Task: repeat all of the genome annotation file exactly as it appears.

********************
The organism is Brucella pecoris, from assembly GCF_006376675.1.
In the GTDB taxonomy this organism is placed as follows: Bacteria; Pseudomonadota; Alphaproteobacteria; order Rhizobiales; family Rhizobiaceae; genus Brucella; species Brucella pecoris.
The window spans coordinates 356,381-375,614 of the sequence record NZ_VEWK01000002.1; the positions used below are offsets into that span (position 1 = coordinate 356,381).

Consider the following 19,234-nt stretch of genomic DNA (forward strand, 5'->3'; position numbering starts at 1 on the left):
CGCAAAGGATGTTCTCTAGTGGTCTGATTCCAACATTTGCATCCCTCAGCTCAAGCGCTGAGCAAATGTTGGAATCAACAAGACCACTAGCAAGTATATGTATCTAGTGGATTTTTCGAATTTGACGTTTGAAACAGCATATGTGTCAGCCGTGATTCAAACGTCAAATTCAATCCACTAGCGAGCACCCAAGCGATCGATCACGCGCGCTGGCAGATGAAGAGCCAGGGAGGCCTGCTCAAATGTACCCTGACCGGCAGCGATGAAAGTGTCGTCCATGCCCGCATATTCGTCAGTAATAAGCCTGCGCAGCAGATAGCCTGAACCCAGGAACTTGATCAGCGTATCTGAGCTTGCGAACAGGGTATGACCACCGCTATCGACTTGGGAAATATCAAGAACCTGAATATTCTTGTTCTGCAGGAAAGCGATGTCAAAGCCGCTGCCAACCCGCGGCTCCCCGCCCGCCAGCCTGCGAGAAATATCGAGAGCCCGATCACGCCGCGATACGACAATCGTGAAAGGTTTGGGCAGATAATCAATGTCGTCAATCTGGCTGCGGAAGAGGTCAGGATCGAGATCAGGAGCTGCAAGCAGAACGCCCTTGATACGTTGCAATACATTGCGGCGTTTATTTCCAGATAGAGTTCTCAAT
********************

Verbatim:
The organism is Brucella pecoris, from assembly GCF_006376675.1.
In the GTDB taxonomy this organism is placed as follows: Bacteria; Pseudomonadota; Alphaproteobacteria; order Rhizobiales; family Rhizobiaceae; genus Brucella; species Brucella pecoris.
The window spans coordinates 356,381-375,614 of the sequence record NZ_VEWK01000002.1; the positions used below are offsets into that span (position 1 = coordinate 356,381).

Consider the following 19,234-nt stretch of genomic DNA (forward strand, 5'->3'; position numbering starts at 1 on the left):
CGCAAAGGATGTTCTCTAGTGGTCTGATTCCAACATTTGCATCCCTCAGCTCAAGCGCTGAGCAAATGTTGGAATCAACAAGACCACTAGCAAGTATATGTATCTAGTGGATTTTTCGAATTTGACGTTTGAAACAGCATATGTGTCAGCCGTGATTCAAACGTCAAATTCAATCCACTAGCGAGCACCCAAGCGATCGATCACGCGCGCTGGCAGATGAAGAGCCAGGGAGGCCTGCTCAAATGTACCCTGACCGGCAGCGATGAAAGTGTCGTCCATGCCCGCATATTCGTCAGTAATAAGCCTGCGCAGCAGATAGCCTGAACCCAGGAACTTGATCAGCGTATCTGAGCTTGCGAACAGGGTATGACCACCGCTATCGACTTGGGAAATATCAAGAACCTGAATATTCTTGTTCTGCAGGAAAGCGATGTCAAAGCCGCTGCCAACCCGCGGCTCCCCGCCCGCCAGCCTGCGAGAAATATCGAGAGCCCGATCACGCCGCGATACGACAATCGTGAAAGGTTTGGGCAGATAATCAATGTCGTCAATCTGGCTGCGGAAGAGGTCAGGATCGAGATCAGGAGCTGCAAGCAGAACGCCCTTGATACGTTGCAATACATTGCGGCGTTTATTTCCAGATAGAGTTCTCAAT